Our story in short

Environment, health and society. Like the three prongs of an electrical plug, these themes infused energy into the Ekosanté project for four full years. They guided our questions: 

  • how can society better integrate findings linking health and environment though policy (pathways to change)? 
  • how can we stimulate a new generation of researchers and practitioners to inquire into these links (learning and training)?
  • and, finally, how can we sustain the energy invested into this line of scholarship and inquiry by members (network resilience and sustainability)? 

The foundation of our methodology to answer these intertwined questions was a fellowship and award program for young scholars and professionals. These fellowships and awards acted as a gravitational force throughout the project, as they brought together ecohealth researchers in their role as mentors and advisers for their younger colleagues and inspired the organization and implementation of workshops and research projects.

There is a growing academic consensus that the issues we face as a society are complex. An electrical plug without one of the three prongs works for some time, but is much less secure. Eventually, there is a short circuit.

If we are to truthfully address the complex problems we face and generate lasting responses, policy must consider all three prongs. Using this three-tined approach we were able to secure advances in knowledge both at the level of our Collaboration as a whole and within the fellows’ projects.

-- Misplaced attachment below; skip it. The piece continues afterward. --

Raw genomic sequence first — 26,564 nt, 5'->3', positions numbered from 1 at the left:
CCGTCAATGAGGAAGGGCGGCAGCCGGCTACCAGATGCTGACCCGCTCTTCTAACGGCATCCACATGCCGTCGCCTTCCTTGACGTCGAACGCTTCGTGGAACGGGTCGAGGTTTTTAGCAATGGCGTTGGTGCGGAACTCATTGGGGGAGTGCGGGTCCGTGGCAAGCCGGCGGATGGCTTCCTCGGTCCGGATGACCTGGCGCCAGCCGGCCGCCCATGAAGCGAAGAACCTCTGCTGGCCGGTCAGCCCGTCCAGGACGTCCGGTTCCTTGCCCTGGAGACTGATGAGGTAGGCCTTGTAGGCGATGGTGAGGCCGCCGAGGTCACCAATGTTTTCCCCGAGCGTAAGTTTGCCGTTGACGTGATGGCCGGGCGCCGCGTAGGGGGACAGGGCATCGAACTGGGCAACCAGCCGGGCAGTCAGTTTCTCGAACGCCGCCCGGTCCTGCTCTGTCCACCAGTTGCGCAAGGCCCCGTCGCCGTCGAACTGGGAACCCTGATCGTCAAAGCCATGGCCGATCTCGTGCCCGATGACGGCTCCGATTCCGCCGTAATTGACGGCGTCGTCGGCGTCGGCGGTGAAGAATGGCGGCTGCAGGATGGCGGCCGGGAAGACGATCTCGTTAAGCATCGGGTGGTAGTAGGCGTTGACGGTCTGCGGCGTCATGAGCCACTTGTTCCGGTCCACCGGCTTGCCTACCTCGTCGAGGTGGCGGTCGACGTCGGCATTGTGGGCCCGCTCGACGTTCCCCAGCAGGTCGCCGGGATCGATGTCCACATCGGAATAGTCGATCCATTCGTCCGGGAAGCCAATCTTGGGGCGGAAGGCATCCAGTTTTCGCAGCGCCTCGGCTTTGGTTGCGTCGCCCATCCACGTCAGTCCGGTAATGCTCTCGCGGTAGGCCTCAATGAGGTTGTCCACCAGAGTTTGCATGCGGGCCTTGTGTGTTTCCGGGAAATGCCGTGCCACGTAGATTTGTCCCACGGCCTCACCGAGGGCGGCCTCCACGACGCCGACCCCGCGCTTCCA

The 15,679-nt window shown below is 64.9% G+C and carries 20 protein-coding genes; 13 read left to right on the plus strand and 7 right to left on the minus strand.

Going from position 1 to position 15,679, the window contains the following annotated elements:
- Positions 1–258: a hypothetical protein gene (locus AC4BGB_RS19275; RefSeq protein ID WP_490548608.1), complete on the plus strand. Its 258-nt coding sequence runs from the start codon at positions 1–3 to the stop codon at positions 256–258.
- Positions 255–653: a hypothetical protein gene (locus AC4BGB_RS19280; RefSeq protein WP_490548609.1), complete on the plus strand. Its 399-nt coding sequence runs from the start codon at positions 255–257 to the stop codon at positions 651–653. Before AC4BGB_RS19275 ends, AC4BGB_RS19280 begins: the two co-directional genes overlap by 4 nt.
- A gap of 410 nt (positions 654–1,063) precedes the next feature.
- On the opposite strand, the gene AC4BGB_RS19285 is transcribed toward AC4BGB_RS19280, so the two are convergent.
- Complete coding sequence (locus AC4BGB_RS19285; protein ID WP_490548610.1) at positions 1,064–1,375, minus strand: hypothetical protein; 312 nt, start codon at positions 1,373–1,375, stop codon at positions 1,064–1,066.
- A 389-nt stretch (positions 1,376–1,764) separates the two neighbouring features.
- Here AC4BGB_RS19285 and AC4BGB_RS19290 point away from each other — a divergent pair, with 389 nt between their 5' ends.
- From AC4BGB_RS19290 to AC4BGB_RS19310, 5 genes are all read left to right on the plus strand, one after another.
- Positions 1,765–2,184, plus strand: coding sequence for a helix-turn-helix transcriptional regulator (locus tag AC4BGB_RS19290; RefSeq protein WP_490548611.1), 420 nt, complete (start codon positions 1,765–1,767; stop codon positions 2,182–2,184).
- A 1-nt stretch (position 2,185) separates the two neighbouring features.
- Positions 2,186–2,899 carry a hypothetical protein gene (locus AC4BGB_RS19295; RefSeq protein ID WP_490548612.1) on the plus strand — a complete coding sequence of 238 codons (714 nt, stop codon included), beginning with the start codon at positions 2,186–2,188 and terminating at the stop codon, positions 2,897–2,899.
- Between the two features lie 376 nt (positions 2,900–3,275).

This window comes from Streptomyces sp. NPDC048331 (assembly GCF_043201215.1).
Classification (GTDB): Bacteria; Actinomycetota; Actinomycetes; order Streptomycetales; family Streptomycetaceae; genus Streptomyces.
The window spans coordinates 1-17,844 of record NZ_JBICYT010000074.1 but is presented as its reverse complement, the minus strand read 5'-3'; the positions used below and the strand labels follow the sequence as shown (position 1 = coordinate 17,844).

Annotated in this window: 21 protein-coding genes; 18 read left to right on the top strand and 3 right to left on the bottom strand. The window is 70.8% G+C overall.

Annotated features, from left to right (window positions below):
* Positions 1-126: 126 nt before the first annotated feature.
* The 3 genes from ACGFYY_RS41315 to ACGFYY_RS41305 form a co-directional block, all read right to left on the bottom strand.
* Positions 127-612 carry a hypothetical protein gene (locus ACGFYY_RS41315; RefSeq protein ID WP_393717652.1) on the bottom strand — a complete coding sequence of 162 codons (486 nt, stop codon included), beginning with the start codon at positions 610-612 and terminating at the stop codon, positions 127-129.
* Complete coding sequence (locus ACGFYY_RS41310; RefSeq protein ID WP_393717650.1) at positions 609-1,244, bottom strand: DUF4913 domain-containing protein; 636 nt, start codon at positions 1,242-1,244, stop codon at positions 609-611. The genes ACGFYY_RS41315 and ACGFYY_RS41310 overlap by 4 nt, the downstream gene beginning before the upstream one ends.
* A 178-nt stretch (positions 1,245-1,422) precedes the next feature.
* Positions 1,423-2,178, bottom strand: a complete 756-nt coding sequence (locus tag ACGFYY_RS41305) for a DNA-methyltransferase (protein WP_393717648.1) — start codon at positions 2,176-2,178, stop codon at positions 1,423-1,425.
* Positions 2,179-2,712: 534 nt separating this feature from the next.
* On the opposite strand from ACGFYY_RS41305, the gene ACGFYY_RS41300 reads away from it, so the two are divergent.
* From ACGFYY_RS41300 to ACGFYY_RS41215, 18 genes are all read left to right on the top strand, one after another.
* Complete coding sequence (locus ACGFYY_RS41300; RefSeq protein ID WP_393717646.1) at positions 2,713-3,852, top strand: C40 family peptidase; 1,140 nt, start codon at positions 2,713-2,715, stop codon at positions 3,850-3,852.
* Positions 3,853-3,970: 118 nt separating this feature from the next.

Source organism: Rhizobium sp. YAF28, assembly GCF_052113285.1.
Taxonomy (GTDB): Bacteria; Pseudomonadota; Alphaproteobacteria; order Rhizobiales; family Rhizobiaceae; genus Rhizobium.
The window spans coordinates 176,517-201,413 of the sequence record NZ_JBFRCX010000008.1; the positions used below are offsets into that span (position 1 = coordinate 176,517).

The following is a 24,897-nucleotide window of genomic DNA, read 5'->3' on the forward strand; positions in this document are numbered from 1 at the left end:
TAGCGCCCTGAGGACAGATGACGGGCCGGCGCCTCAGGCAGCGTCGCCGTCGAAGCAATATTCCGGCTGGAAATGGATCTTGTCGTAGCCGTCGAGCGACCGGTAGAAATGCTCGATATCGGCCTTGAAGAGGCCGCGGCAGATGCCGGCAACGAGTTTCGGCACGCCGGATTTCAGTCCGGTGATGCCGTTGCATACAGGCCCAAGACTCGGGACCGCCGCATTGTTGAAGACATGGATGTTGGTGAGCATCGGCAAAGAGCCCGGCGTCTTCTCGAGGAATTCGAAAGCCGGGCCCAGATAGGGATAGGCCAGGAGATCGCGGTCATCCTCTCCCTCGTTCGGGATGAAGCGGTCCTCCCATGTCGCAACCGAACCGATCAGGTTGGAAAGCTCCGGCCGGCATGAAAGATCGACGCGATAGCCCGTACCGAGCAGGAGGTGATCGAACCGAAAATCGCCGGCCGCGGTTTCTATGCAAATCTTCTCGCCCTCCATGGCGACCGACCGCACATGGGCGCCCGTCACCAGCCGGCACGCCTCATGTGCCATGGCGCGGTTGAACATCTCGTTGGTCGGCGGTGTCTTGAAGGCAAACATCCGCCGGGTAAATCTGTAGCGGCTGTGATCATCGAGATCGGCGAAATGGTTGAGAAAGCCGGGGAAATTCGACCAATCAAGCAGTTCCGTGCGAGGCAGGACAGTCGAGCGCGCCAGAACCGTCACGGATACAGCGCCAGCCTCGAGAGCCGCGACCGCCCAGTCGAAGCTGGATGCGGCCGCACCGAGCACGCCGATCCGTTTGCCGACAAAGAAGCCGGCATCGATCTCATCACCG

For example, we now have a deeper understanding of the impact of supporting young scholars and professionals in policy and practice as well as how this has influenced individual’s practice; we have observed the benefit of integrated and culturally responsible interventions in Northern Canada and the sustainability of an integrated water management program when the participatory approach is grounded in a solid knowledge of the groups and actors involved.

In the metaphor of an electrical plug, the environmental component could be conceived of as the grounding factor; in our networks, likewise, a nodal structure allowed for sometimes distant and theoretical notions to be grounded in practice and place. The Ekosanté project resonated broadly across the Americas through a series of outreach activities featuring dialogue and sharing. This connectivity is being mapped in order to promote more connections and contribute to the networks’ resilience and sustainability.